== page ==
How Facebook Hashtags Impact Your Privacy
- — 13 June, 2013 17:48
Facebook users: Get ready to see a lot more of the hashtag in your News Feed.
The social network announced yesterday that it is rolling out the popular feature to users over the next few weeks.
Hashtags, made famous by microblogging site Twitter and used on a number of other social sites such as Instagram, Pinterest and Tumblr, turn topics and phrases into clickable links on your personal timeline or your Page. They also make your post searchable.
"To date, there has not been a simple way to see the larger view of what's happening or what people are talking about," says Greg Lindley, product manager at Facebook. Hashtags, he says, will help bring more conversations to the forefront.
According to Facebook, hashtags will appear blue and will redirect to a search page with other posts that include the same hashtag.
As part of the rollout, Facebook says you will also be able to click hashtags that originated on other services, such as Instagram, which is owned by Facebook. It also plans to roll out additional features, including trending hashtags, in the near future, it says.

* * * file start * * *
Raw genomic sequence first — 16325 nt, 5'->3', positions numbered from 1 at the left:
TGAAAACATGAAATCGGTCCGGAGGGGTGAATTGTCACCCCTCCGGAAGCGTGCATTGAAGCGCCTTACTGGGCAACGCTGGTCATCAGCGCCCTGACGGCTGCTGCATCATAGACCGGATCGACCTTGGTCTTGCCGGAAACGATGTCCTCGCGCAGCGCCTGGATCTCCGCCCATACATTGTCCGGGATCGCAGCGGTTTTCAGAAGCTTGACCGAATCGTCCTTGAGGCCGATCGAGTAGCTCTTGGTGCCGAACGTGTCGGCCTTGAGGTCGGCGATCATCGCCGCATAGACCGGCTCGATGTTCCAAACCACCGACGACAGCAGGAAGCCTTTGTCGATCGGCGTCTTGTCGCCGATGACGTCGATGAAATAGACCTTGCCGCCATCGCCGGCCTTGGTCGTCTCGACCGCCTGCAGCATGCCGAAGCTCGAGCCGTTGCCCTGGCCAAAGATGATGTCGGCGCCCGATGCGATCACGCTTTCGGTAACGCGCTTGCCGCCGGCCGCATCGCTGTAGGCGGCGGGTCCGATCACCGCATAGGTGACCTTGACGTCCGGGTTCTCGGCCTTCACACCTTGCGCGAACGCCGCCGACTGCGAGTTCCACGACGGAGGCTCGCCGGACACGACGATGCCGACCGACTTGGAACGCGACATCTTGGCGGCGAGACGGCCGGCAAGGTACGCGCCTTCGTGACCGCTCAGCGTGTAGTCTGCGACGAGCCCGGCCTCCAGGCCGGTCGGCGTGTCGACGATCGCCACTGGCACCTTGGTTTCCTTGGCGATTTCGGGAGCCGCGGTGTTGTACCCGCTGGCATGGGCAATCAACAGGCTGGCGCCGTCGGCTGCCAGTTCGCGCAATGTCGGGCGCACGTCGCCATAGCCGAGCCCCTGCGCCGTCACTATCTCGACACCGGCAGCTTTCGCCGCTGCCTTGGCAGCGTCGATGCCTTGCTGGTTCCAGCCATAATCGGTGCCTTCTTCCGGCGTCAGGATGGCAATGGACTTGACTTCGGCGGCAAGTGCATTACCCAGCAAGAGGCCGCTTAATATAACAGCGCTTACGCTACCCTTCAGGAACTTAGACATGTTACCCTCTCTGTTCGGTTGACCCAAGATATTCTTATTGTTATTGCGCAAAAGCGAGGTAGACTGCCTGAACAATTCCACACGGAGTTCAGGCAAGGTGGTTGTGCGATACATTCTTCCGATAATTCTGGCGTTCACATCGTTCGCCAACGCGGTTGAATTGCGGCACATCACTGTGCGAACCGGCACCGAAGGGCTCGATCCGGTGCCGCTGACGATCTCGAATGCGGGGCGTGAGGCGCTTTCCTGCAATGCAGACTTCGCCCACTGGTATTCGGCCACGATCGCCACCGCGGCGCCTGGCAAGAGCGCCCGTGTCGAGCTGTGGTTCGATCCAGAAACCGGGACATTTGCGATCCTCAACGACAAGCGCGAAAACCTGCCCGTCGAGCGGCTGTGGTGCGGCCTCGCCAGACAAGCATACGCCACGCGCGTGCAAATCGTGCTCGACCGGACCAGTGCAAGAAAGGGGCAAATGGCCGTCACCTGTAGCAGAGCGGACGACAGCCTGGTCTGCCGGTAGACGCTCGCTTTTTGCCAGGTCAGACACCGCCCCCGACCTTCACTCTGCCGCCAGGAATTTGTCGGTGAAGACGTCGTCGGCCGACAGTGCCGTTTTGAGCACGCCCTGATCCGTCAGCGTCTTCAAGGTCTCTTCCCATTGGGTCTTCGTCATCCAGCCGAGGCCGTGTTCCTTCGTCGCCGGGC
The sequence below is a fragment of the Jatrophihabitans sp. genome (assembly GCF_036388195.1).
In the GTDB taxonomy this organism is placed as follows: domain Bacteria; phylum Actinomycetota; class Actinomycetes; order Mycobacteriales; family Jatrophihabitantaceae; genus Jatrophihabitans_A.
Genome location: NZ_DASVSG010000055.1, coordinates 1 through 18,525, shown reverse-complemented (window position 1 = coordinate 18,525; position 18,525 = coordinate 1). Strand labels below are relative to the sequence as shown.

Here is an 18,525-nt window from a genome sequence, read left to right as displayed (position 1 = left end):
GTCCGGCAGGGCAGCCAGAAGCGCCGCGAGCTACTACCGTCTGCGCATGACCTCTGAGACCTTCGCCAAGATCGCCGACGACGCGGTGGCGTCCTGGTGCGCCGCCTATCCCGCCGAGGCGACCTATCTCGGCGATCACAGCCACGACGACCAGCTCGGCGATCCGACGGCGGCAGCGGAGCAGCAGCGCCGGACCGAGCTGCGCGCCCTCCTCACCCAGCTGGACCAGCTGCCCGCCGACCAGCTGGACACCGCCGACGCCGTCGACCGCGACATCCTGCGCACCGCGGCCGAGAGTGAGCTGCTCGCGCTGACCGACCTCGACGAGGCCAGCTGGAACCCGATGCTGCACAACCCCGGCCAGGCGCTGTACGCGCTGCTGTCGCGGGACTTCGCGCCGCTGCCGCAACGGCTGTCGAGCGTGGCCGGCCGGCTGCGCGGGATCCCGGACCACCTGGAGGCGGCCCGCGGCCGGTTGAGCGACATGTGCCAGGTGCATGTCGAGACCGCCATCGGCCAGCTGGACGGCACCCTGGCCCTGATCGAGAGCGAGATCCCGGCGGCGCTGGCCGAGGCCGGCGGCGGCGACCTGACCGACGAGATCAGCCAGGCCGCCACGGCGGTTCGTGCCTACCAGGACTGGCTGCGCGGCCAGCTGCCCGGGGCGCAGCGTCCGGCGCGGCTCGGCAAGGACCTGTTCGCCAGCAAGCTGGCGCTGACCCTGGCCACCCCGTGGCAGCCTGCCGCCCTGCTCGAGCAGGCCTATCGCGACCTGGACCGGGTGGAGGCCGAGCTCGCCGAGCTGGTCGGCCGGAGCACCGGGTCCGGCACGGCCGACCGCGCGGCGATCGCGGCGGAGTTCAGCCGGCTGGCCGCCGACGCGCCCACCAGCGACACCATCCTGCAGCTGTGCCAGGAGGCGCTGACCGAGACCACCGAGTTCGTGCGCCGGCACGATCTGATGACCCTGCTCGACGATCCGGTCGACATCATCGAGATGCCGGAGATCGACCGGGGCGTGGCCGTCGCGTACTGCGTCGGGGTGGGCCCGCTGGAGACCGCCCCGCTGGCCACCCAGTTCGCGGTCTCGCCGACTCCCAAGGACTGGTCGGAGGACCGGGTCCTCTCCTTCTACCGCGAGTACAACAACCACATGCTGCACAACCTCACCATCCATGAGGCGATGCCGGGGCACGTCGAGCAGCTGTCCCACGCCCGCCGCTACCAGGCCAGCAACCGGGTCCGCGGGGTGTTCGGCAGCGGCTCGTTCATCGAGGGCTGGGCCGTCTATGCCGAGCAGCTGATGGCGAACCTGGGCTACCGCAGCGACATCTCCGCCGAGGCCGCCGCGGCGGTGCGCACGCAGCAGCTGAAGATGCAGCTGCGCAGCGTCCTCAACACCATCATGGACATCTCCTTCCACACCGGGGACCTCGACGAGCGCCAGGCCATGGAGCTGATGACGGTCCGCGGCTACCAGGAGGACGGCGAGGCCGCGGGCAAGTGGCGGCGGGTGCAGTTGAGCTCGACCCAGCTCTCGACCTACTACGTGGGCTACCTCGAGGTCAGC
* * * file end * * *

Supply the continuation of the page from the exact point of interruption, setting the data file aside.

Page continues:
While hashtags are widely used on other sites, there are a couple of things you need to know about the new feature and how it does and doesn't affect your Facebook privacy.
First, adding a hashtag does not affect the privacy of your post. If your privacy settings are set to Friends, for example, only your friends can view it. Similarly, if your friends search for a hashtag that you've used in the past, your post will appear only to them-and no one else-in search results, Facebook says.
"As always, you control the audience for your posts, including those with hashtags," Lindley says.
Second, if you use a hashtag in a post you publish and you want it to be searchable to everyone, remember that your most-recent privacy setting is the one Facebook will default to for subsequent posts, unless you change it back.
<[Want more tips, tricks and details on Facebook? Check out CIO.com's Facebook Guide.]
For example, say your privacy settings are "Friends Only." You decide to change the privacy setting for one particular post to "Public." Your subsequent posts will be public unless you change it back to "Friends Only."
Kristin Burnham covers consumer technology, social networking and social business for CIO.com. Follow Kristin on Twitter @kmburnham. Follow everything from CIO.com on Twitter @CIOonline and on Facebook. Email Kristin at email@example.com
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